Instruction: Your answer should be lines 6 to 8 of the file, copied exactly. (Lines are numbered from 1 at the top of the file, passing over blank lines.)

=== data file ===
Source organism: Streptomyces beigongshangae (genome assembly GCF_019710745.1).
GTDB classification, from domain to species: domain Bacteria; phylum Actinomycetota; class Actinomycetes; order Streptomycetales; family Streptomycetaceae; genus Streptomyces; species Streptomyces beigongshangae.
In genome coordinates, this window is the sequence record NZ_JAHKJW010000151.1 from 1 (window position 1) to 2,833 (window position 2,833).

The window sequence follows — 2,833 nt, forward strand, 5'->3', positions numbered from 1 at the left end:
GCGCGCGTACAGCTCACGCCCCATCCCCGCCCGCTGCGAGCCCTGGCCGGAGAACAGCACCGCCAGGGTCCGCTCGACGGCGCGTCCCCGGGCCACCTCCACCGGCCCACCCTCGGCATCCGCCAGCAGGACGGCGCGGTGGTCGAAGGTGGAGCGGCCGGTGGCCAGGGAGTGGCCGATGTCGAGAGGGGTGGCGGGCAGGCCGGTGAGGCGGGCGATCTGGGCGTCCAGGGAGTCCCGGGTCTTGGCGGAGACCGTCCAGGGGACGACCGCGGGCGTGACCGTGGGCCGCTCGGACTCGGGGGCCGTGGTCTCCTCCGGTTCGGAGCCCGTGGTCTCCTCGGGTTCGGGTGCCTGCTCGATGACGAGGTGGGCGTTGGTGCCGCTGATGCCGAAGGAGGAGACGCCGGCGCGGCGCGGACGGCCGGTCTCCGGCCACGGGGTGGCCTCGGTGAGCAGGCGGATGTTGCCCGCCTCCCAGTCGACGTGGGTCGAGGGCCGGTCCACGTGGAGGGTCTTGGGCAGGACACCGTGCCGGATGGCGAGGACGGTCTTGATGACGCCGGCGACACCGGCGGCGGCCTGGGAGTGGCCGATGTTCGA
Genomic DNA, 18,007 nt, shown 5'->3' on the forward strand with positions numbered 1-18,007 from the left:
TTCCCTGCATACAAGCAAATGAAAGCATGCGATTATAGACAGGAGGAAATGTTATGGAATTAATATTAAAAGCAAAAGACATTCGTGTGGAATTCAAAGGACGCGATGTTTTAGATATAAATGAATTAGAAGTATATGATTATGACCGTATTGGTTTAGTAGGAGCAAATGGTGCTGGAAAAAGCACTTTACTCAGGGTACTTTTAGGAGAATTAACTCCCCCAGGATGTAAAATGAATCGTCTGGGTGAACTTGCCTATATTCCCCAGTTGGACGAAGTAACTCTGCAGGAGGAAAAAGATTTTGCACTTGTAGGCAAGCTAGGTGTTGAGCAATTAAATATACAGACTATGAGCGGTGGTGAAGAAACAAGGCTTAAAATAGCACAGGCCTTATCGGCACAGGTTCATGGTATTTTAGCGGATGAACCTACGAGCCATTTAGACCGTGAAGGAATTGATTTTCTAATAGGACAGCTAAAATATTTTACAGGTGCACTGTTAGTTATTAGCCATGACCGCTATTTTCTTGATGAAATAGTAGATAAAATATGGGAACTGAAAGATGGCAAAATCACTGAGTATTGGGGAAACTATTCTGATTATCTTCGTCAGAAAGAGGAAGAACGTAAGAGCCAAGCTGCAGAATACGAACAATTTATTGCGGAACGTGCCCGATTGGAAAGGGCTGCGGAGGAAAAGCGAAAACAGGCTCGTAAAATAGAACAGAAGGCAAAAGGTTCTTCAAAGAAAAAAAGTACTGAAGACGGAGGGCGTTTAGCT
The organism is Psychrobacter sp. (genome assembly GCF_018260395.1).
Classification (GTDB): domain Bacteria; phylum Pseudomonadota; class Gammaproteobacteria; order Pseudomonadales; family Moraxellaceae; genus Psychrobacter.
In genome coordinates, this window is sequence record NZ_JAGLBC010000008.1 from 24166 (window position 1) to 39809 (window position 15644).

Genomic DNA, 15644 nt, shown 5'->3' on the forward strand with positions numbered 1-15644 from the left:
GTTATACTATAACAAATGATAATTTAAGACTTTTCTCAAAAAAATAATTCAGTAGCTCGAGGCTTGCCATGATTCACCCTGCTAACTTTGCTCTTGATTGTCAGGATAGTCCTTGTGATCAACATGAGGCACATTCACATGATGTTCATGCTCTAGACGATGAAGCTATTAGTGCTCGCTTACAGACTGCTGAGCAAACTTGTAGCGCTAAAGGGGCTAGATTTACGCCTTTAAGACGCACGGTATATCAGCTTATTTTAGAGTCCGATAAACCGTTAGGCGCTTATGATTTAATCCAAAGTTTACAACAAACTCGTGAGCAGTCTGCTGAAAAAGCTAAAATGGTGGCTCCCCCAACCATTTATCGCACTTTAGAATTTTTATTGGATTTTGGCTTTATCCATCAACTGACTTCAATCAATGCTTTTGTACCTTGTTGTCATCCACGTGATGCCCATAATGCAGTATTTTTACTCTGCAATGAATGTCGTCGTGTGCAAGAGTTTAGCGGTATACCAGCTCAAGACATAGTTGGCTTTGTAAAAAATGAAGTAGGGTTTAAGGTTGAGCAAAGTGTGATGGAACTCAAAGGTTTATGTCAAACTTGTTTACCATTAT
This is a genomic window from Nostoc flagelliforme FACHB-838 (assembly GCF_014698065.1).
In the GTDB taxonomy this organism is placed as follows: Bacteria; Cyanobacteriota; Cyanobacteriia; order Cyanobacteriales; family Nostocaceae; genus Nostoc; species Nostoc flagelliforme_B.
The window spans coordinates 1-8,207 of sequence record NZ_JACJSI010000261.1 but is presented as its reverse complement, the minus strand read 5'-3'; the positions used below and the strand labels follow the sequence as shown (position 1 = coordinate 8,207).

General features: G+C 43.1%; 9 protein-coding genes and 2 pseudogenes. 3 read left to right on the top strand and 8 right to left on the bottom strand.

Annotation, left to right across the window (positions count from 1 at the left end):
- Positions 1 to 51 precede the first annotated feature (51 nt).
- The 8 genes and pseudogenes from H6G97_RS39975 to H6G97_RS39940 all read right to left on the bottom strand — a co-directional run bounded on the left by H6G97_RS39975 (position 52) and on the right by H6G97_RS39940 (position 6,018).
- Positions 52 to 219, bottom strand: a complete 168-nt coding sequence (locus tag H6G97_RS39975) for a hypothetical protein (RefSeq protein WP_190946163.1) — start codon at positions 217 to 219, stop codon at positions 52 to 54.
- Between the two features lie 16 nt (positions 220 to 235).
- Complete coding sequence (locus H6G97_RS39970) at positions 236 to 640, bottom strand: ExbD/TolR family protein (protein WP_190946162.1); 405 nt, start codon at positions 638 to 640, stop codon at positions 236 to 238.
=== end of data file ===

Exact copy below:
Genomic DNA, 18,007 nt, shown 5'->3' on the forward strand with positions numbered 1-18,007 from the left:
TTCCCTGCATACAAGCAAATGAAAGCATGCGATTATAGACAGGAGGAAATGTTATGGAATTAATATTAAAAGCAAAAGACATTCGTGTGGAATTCAAAGGACGCGATGTTTTAGATATAAATGAATTAGAAGTATATGATTATGACCGTATTGGTTTAGTAGGAGCAAATGGTGCTGGAAAAAGCACTTTACTCAGGGTACTTTTAGGAGAATTAACTCCCCCAGGATGTAAAATGAATCGTCTGGGTGAACTTGCCTATATTCCCCAGTTGGACGAAGTAACTCTGCAGGAGGAAAAAGATTTTGCACTTGTAGGCAAGCTAGGTGTTGAGCAATTAAATATACAGACTATGAGCGGTGGTGAAGAAACAAGGCTTAAAATAGCACAGGCCTTATCGGCACAGGTTCATGGTATTTTAGCGGATGAACCTACGAGCCATTTAGACCGTGAAGGAATTGATTTTCTAATAGGACAGCTAAAATATTTTACAGGTGCACTGTTAGTTATTAGCCATGACCGCTATTTTCTTGATGAAATAGTAGATAAAATATGGGAACTGAAAGATGGCAAAATCACTGAGTATTGGGGAAACTATTCTGATTATCTTCGTCAGAAAGAGGAAGAACGTAAGAGCCAAGCTGCAGAATACGAACAATTTATTGCGGAACGTGCCCGATTGGAAAGGGCTGCGGAGGAAAAGCGAAAACAGGCTCGTAAAATAGAACAGAAGGCAAAAGGTTCTTCAAAGAAAAAAAGTACTGAAGACGGAGGGCGTTTAGCT
The organism is Psychrobacter sp. (genome assembly GCF_018260395.1).